There is something called the “liar’s paradox”. If I tell you that I am lying, it must certainly be true. Because if I am honest about lying, then I am lying, indeed. If I am dishonest about lying, then I have committed another lie. Either way, I lie.
Similarly paradoxical is the notion, “I am a schizophrenic who can be trusted”. Because I am schizophrenic, and I am the one writing these posts, they are from my own perspective, which, granted, is that of a mentally ill man.
Since mentally ill people have warped points of view, since, for many, they are hard to trust, you might feel that you can’t trust what I have to write.
This problem of the unreliable narrator has been explored in modern fiction. Most contemporary fiction posits that the main character, from whose point of view we experience the story, is imperfect, and that, in order to understand the work, we must understand his or her weaknesses.
Maybe, I am just playing games with logic, or with smoke and mirrors. The smoke disappears, and there is nothing left.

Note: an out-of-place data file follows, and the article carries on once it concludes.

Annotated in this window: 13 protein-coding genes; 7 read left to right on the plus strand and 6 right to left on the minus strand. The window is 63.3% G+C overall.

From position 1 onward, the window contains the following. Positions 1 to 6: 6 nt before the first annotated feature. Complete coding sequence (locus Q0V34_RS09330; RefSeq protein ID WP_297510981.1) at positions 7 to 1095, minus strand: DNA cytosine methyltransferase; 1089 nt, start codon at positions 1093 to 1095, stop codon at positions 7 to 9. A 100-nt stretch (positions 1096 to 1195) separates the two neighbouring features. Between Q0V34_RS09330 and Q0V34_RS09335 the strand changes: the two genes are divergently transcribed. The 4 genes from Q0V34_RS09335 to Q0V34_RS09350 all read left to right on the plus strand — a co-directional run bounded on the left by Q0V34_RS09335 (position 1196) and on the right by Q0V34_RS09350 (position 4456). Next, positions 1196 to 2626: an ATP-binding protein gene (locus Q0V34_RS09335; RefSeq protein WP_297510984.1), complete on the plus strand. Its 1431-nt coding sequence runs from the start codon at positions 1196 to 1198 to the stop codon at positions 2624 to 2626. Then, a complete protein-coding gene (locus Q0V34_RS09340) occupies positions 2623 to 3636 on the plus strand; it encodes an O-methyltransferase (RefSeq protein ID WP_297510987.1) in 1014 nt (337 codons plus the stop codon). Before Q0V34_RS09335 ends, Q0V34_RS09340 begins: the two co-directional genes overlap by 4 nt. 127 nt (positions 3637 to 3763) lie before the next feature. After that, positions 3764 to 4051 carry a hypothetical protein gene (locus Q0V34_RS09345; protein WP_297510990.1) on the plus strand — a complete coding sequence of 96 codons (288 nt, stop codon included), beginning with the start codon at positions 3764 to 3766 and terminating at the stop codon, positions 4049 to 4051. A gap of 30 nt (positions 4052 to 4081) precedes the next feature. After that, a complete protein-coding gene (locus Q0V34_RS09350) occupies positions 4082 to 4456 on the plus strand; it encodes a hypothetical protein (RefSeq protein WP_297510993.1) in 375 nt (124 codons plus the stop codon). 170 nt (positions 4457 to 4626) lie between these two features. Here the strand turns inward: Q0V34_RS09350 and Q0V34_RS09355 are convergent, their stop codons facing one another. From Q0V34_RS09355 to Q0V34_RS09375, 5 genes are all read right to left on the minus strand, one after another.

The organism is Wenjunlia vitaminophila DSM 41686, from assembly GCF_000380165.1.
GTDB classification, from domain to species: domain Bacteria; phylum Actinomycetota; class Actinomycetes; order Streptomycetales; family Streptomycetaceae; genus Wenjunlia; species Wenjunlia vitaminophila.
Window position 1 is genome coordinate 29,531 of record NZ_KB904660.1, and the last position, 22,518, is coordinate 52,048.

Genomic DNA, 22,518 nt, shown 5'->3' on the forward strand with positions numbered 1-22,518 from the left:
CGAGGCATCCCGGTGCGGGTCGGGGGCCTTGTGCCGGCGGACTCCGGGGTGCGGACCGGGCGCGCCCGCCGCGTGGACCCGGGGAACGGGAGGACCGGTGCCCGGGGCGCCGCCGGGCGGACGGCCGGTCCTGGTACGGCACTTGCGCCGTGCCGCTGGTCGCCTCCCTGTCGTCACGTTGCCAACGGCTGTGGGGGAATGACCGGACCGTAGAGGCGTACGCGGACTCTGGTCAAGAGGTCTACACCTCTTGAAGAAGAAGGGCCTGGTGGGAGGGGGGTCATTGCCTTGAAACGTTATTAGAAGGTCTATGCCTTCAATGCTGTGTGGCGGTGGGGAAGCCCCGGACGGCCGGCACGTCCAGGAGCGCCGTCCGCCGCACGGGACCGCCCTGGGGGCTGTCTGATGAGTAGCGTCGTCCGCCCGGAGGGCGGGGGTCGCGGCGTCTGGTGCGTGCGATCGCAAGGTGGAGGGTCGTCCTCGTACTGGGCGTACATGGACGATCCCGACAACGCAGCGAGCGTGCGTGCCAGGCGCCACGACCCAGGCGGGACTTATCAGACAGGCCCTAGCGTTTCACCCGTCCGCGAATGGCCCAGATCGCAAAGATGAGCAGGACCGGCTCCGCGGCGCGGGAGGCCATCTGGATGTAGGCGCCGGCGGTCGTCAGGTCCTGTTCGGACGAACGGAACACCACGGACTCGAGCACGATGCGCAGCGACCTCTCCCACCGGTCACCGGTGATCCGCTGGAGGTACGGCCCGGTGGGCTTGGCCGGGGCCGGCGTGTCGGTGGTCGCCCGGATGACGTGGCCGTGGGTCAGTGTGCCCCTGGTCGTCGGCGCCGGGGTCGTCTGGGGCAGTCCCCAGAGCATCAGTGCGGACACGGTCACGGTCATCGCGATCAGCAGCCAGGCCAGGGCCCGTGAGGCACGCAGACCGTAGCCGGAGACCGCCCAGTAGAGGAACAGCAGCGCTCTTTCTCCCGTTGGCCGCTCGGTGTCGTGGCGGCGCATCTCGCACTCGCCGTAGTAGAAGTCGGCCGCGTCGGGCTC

Or, maybe, the answer lies elsewhere.
I realized, when I spoke last with with my friend Matt, who has schizophrenia, that I used to not trust him entirely. And that, at some point, that lack of trust had faded away.
I now trust Matt very much, as much as I trust anyone.
Maybe it’s the case that mentally ill people can be trusted- that they can establish a legitimate point of view, in spite of conventional wisdom.
I would challenge you to believe what I write, and to have faith in Matt’s poetry and prose. I would urge you to listen to the many, many millions of people who have mental health issues, and to open your mind to the notion that they may be productive people, as well– at the very least, they are born, do suffer, and will die, and therefore they have perspectives worth hearing, and believing.